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NGC 4696 (10,322 of 18,816)


oc gc pln bn dn gx gxcl ast aka lost




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NGC 4696

NGC 4696, ESO 322-91, LEDA 43296, MCG-07-26-051, SGC 124604-4102.3, PKS 1246-041, h 3424, GC 3226

RA: 12h 48m 49.1s
Dec: −41° 18′ 40″

Con: Centaurus
Ch: MSA:934, U2:402, SA:21

Ref: SIMBAD, Corwin (2004)

(reference key)

Type: galaxy (in cluster), S...

Mag: B=11.75, V=?

Size: 4.466′ x 2.951′
PA: 95°

Historical observations

John Herschel (1847) Cape Observations

Discovered by Sir John Herschel at the Cape of Good Hope with an 18-inch f/13 speculum telescope. He recorded it as "pretty bright, large, round, gradually brighter in the middle, 2' resolvable."

Published comments

Helwan Obs. Bulletin No 22 (1921)

F, 1.5' diameter, R. pB, alm.stell.N.; the object looks unlike a nebula; and is suggestive of a very distant unresolved globular cluster.

de Vaucouleurs, G. (1956)

De Vaucouleurs (1956) "Survey of bright galaxies south of -35° declination", Mem. Mount Stromlo, No. 13. (photographic study, plates taken with the 30-inch Reynolds reflector, 20-inch diaphragm).

Shobbrook (1966)

Shobbrook (1966, Mon. Not. R. astr. Soc., Vol 131, p351-363) notes that this member of the Centaurus Cluster has V = 11.25, B-V = 1.06 and U-B = 0.71. It measures 2.55 by 2.32. He remarks: "NGC 4696 becomes redder in the larger diaphragm in U-B. This may be due to the fact that, in addition to the main dust lane near the nucleus, there are also very faint absorption filaments in the outer regions."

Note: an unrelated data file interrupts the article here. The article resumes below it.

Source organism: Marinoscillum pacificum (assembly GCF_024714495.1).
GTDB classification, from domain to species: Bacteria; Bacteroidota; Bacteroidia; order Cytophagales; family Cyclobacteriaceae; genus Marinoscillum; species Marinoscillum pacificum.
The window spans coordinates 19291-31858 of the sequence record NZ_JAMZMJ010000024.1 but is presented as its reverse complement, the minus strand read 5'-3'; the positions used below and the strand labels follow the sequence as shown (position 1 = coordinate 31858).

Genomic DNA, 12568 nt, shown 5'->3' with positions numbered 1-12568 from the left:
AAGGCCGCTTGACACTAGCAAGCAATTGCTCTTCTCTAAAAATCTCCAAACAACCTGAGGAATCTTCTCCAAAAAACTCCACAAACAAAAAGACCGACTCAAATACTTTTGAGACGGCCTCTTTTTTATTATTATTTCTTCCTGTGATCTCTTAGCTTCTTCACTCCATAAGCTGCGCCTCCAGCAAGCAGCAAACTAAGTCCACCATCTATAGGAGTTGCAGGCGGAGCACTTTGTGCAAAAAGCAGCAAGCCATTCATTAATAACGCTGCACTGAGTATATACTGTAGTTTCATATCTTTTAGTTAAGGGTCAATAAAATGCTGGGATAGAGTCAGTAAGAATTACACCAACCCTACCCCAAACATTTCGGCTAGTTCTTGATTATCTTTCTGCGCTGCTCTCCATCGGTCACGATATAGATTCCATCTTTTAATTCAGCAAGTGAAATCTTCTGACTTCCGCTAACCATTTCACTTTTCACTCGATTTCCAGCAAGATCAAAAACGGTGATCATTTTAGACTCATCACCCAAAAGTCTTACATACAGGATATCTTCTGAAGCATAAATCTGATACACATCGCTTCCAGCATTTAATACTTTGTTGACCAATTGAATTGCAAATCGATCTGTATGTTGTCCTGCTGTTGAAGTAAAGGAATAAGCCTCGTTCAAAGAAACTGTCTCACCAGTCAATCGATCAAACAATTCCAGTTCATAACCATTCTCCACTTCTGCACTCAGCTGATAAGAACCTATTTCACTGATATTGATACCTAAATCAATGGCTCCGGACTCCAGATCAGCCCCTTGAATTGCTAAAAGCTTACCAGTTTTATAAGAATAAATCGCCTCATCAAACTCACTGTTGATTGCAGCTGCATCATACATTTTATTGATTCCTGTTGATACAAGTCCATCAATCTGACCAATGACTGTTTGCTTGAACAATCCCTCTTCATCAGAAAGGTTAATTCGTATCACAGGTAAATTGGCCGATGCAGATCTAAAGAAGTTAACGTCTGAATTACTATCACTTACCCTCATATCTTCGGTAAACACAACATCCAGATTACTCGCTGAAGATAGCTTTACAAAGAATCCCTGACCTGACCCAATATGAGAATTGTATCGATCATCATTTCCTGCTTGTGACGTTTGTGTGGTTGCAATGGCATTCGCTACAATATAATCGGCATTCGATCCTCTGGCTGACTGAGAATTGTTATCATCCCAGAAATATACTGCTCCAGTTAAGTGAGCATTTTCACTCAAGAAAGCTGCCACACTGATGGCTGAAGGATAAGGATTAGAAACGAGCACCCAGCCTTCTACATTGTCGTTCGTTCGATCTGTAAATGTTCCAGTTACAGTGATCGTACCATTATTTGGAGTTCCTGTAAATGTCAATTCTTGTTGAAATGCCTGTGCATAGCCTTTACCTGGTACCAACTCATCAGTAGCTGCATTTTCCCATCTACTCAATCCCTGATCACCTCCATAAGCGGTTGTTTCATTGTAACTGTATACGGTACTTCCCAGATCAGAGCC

Sulentic & Tifft (1973)

The RNGC (Sulentic and Tifft 1973) notes that this is a 12.0 mag galaxy. Their coded description reads E,R,BM,EXTHALO.

Sandage (1975)

Sandage (1975(Astrophysical Journal, 202, 563-582) notes that this galaxy is a member of the Centaurus Cluster. Members include NGC 4645, NGC 4677, NGC 4683, NGC 4696, NGC 4706, NGC 4709, NGC 4743, NGC 4744 & NGC 4767.

Burnham's Celestial Handbook

Burnham calls this a 12.5 mag elliptical galaxy in Centaurus, 1.7' x 1.2', pretty bright, large, slightly elongated and gradually brighter in the middle.

Photo index

Photo Index by Jim Lucyk: Deep Sky #22 Sp88 p29.

HEIC1013 press release (2010 Aug 12)

NGC 4696: A cosmic question mark

Modern observations

Brian Skiff

POSS: m13 * 45" NW.

15cm - much the brtst of cl, mod br @ 80x w/m13 * in NW side. 140x: 1'.5 diam in vf halo; brtr part oval elong ~E-W w/mod even concen. no well-def core or nuc. BS, 27Feb1990, LCO.

Contemporary observations

Auke Slotegraaf

2004 March 24

From "Observing log, 2004 March 24"

Rifle Range, 6-inch f/8

I made it all the way across to the heart of the Centaurus cluster, four degrees away, before I noticed that all was not well. NGC 4696, quite obvious in a diminished star field, was a soft glow, much like a bloated star. I looked up from the eyepiece, and saw the first wisp of cloud move in. It was just after midnight.

Favourite lists

Lacaille's catalogue

The Messier objects

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The Caldwell list

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